In digital times, platform re-architecture is a big and bold move
New-age platforms are the building blocks of digital transformation for any organization. Organizations are bringing seamless touchpoints for customers to create uniform brand experience across multiple channels of communication. For that, organizations are building new platforms and rearchitecting legacy platforms to support their scaling needs in digital times and make existing systems robust enough to create a sustainable differentiation with new-age platforms to roll-out digital products and services.
The quality, agility, scalability, and longevity of these platforms are largely determined by their architecture, and so as the business profitability.
What does it take to initiate Platform Rearchitecture Program?
Initiating a legacy rearchitecture program requires change at an enterprise level. It requires bold and specific plan to go with a high-speed improvement approach, break down functional silos, adopt technologies, build partners and networks to disrupt the legacy platforms. Right strategy is to revitalize legacy platforms is to adopt faster incrementalism with a step-by-step approach to support scaling needs of digital business processes.
Legacy modernization – A phased approach
Understanding legacy systems
Although a legacy platforms work, they bring instability and incompatibility issues with advancements in operating systems, devices and infrastructures. Most enterprises use legacy platforms as they continue to serve critical business needs.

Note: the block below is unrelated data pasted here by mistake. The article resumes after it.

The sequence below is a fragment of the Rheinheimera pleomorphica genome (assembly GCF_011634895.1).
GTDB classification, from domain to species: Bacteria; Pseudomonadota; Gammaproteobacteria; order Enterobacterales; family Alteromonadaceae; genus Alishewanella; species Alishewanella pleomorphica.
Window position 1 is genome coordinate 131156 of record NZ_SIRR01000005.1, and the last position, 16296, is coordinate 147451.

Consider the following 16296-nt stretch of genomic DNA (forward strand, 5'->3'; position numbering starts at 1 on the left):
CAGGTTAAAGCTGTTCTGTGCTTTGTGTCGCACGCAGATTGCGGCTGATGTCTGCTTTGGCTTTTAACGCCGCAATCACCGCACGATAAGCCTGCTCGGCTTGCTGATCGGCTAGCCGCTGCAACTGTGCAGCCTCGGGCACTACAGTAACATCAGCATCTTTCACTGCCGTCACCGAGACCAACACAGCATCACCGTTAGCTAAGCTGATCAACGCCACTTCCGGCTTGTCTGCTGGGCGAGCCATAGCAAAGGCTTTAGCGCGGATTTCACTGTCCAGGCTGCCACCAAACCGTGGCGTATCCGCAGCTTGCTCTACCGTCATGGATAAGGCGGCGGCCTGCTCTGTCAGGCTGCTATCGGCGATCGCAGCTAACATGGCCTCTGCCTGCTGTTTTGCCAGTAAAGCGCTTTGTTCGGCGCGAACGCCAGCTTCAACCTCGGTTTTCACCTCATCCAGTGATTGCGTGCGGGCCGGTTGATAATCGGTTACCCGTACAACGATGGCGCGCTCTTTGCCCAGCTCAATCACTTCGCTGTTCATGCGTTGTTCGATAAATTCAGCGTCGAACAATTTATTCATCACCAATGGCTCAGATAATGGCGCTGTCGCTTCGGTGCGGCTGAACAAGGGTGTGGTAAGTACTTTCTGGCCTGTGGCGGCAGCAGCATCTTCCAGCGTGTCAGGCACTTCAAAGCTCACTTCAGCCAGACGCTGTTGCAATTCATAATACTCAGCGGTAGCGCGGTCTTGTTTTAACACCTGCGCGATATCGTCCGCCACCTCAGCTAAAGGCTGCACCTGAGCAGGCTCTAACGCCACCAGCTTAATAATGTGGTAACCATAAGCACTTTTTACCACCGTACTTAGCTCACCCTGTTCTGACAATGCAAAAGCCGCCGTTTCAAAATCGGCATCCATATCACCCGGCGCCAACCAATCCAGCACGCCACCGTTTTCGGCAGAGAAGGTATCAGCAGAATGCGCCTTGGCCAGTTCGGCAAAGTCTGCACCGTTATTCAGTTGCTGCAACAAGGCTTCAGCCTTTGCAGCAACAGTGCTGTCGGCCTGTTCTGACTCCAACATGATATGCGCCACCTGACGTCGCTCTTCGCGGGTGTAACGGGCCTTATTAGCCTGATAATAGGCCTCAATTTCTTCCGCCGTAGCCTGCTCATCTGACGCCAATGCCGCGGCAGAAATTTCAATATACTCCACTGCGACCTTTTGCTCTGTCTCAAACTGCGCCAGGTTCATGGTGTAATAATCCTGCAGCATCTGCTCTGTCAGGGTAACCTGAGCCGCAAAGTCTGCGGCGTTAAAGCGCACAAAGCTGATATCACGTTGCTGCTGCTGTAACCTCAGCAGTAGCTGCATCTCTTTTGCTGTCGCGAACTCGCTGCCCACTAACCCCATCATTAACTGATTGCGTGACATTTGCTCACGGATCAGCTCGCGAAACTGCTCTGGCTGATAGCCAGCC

Across organizations, achieving legacy systems rearchitecture is a tall-order transformation. Many businesses have evolved over the years, instead of rearchitecting their legacy systems they did immediate patch work to keep them up and running, resulting in poorly integrated platforms and systems, posing modernization challenges. Legacy systems are not just the ones written in old programming languages or hosted in-premises or bulky IT systems, but any systems that prevent organizations from adopting new technologies or processes for better customer experience and innovation are legacy systems.
Here is a categorization of legacy systems based on their characteristics under three categories–
Systems that are outdated and expensive to maintain– Outdated systems used by large and long-established businesses require a lot of maintenance and support costs are legacy systems. Usage of mainframes in Banking and Financial institutions is a perfect example. Mainframes win over any other platform because of their feature richness, dependability, availability and robust security required by banking and financial institutions. Trying to migrate workloads from mainframes proved successful, but an expensive and time-taking endeavour and highly prone to a failed outcome.
Built fast and failed to integrate – In supply chain heavy industries, organization build systems quickly to satiate immediate requirements. These systems have limited integration and scalable flexibility, ultimately holding businesses to compete in a digital era. They are the second category of legacy systems. Old POS systems designed and used by retailers are examples of such legacy platforms. Custom-made POS systems built to accommodate key business needs cannot adapt to modern age customer experience, IoT, Virtual and augmented reality technologies making them a challenge.
Limited scope of design enhancements– Systems with limited scope of new features introduction are legacy systems. Legacy systems with complex code and monolithic architecture are hard to change when business needs new features. There are high chances of developers who coded it have left the company. For the new developers it is cumbersome to understand cause and effect of code-changes and add new features to the existing platform. This increases the risk of integrating new requirements in the existing systems. A small update in such systems result in conflicts across the whole and other dependent systems.
Why the need of Modernization?